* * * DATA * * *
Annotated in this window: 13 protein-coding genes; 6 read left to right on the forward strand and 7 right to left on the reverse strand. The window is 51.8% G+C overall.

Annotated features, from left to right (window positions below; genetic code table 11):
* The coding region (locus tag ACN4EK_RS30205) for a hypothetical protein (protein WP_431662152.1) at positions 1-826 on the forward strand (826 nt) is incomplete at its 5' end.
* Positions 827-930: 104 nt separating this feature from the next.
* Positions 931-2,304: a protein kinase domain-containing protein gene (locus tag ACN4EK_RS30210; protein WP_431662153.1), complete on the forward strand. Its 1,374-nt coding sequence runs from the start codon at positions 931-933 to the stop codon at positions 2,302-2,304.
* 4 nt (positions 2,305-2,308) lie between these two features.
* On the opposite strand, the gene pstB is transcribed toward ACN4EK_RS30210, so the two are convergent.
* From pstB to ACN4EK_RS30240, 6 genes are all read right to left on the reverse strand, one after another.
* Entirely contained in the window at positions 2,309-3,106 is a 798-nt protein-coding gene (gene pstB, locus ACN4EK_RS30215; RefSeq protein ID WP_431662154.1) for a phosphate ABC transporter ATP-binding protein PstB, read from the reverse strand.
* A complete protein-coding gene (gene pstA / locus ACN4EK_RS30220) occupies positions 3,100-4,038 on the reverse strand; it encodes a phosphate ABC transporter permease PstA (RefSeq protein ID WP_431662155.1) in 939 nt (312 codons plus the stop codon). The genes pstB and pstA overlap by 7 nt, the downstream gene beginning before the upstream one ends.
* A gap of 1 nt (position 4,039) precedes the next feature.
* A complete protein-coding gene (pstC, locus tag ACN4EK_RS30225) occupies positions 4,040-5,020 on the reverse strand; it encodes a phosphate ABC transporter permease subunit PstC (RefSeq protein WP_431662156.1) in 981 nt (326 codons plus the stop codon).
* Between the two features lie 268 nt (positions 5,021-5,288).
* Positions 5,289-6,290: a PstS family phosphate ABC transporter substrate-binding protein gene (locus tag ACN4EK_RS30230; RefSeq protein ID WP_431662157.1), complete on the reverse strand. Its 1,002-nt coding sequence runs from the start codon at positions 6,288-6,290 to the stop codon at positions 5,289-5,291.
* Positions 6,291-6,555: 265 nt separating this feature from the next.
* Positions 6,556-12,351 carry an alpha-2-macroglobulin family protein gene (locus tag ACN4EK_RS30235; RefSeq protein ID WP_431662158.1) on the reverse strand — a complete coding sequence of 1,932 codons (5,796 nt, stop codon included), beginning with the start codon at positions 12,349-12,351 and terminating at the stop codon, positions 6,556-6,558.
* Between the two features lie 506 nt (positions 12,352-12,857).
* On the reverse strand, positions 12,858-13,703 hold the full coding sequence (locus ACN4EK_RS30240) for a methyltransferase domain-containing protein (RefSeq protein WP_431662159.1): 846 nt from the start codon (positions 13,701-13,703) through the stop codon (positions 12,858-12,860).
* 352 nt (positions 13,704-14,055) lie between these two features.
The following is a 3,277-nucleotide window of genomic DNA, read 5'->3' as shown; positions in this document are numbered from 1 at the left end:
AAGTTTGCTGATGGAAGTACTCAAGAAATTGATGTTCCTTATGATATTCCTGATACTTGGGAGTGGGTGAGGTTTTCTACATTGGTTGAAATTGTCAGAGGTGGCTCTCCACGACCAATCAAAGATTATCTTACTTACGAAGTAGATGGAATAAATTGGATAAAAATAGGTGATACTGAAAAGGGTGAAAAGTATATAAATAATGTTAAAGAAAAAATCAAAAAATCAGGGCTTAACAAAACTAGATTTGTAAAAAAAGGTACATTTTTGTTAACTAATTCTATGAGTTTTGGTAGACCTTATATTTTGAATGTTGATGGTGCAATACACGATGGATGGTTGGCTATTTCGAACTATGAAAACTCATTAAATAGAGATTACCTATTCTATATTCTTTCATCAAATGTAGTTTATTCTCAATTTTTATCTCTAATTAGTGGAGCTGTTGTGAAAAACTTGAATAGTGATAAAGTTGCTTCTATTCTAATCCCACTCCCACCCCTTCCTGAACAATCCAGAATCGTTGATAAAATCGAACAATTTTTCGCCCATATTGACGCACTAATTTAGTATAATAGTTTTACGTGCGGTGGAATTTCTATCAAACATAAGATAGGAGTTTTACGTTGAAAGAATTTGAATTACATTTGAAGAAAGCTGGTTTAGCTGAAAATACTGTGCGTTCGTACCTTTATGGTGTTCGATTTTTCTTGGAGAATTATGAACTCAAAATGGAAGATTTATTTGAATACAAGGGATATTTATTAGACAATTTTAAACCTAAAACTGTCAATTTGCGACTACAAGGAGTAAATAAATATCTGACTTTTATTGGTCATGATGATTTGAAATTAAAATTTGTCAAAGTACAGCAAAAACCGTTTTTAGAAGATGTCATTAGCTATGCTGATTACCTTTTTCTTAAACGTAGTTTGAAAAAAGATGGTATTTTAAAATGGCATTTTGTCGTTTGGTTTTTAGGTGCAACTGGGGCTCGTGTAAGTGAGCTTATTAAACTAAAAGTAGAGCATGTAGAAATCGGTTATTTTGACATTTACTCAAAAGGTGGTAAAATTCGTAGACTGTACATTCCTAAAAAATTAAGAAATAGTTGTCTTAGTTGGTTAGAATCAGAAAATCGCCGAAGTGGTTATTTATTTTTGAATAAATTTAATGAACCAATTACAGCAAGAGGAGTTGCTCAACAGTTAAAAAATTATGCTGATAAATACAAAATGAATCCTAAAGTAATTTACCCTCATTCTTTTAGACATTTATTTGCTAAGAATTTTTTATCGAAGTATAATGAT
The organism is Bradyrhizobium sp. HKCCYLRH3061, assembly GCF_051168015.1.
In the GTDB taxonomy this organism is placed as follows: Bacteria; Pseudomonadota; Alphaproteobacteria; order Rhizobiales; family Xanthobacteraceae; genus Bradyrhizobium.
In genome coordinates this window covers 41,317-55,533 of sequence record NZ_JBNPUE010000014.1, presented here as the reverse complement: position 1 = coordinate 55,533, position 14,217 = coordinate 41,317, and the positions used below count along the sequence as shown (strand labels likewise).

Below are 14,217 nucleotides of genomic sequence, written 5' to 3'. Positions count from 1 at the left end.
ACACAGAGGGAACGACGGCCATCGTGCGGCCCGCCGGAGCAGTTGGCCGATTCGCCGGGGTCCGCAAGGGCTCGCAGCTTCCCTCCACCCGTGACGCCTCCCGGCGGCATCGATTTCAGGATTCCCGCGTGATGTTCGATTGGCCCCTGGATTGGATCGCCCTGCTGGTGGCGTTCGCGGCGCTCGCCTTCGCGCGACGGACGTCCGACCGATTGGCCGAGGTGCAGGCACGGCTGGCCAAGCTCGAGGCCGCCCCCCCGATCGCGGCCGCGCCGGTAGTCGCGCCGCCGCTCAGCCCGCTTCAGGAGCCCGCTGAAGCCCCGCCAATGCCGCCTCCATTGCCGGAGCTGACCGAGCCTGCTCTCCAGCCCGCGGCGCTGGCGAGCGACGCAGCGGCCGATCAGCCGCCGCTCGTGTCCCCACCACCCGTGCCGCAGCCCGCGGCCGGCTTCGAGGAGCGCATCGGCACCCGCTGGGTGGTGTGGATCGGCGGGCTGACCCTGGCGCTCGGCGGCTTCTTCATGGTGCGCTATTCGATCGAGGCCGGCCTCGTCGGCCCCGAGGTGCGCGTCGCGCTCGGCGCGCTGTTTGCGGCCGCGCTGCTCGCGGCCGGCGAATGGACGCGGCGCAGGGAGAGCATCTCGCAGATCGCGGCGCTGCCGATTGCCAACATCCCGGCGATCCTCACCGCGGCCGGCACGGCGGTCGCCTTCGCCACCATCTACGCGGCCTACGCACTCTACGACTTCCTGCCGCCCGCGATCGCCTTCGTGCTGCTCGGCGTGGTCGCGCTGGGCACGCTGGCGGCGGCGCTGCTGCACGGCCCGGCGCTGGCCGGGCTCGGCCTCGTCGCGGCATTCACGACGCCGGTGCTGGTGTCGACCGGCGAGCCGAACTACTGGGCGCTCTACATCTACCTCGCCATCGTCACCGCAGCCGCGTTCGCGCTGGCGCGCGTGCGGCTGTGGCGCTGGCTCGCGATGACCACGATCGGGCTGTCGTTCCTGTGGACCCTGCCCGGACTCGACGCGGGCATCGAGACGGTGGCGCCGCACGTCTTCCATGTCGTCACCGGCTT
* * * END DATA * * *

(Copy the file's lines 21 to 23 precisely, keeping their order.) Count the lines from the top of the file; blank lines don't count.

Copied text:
AAGTTTGCTGATGGAAGTACTCAAGAAATTGATGTTCCTTATGATATTCCTGATACTTGGGAGTGGGTGAGGTTTTCTACATTGGTTGAAATTGTCAGAGGTGGCTCTCCACGACCAATCAAAGATTATCTTACTTACGAAGTAGATGGAATAAATTGGATAAAAATAGGTGATACTGAAAAGGGTGAAAAGTATATAAATAATGTTAAAGAAAAAATCAAAAAATCAGGGCTTAACAAAACTAGATTTGTAAAAAAAGGTACATTTTTGTTAACTAATTCTATGAGTTTTGGTAGACCTTATATTTTGAATGTTGATGGTGCAATACACGATGGATGGTTGGCTATTTCGAACTATGAAAACTCATTAAATAGAGATTACCTATTCTATATTCTTTCATCAAATGTAGTTTATTCTCAATTTTTATCTCTAATTAGTGGAGCTGTTGTGAAAAACTTGAATAGTGATAAAGTTGCTTCTATTCTAATCCCACTCCCACCCCTTCCTGAACAATCCAGAATCGTTGATAAAATCGAACAATTTTTCGCCCATATTGACGCACTAATTTAGTATAATAGTTTTACGTGCGGTGGAATTTCTATCAAACATAAGATAGGAGTTTTACGTTGAAAGAATTTGAATTACATTTGAAGAAAGCTGGTTTAGCTGAAAATACTGTGCGTTCGTACCTTTATGGTGTTCGATTTTTCTTGGAGAATTATGAACTCAAAATGGAAGATTTATTTGAATACAAGGGATATTTATTAGACAATTTTAAACCTAAAACTGTCAATTTGCGACTACAAGGAGTAAATAAATATCTGACTTTTATTGGTCATGATGATTTGAAATTAAAATTTGTCAAAGTACAGCAAAAACCGTTTTTAGAAGATGTCATTAGCTATGCTGATTACCTTTTTCTTAAACGTAGTTTGAAAAAAGATGGTATTTTAAAATGGCATTTTGTCGTTTGGTTTTTAGGTGCAACTGGGGCTCGTGTAAGTGAGCTTATTAAACTAAAAGTAGAGCATGTAGAAATCGGTTATTTTGACATTTACTCAAAAGGTGGTAAAATTCGTAGACTGTACATTCCTAAAAAATTAAGAAATAGTTGTCTTAGTTGGTTAGAATCAGAAAATCGCCGAAGTGGTTATTTATTTTTGAATAAATTTAATGAACCAATTACAGCAAGAGGAGTTGCTCAACAGTTAAAAAATTATGCTGATAAATACAAAATGAATCCTAAAGTAATTTACCCTCATTCTTTTAGACATTTATTTGCTAAGAATTTTTTATCGAAGTATAATGAT
The organism is Bradyrhizobium sp. HKCCYLRH3061, assembly GCF_051168015.1.
In the GTDB taxonomy this organism is placed as follows: Bacteria; Pseudomonadota; Alphaproteobacteria; order Rhizobiales; family Xanthobacteraceae; genus Bradyrhizobium.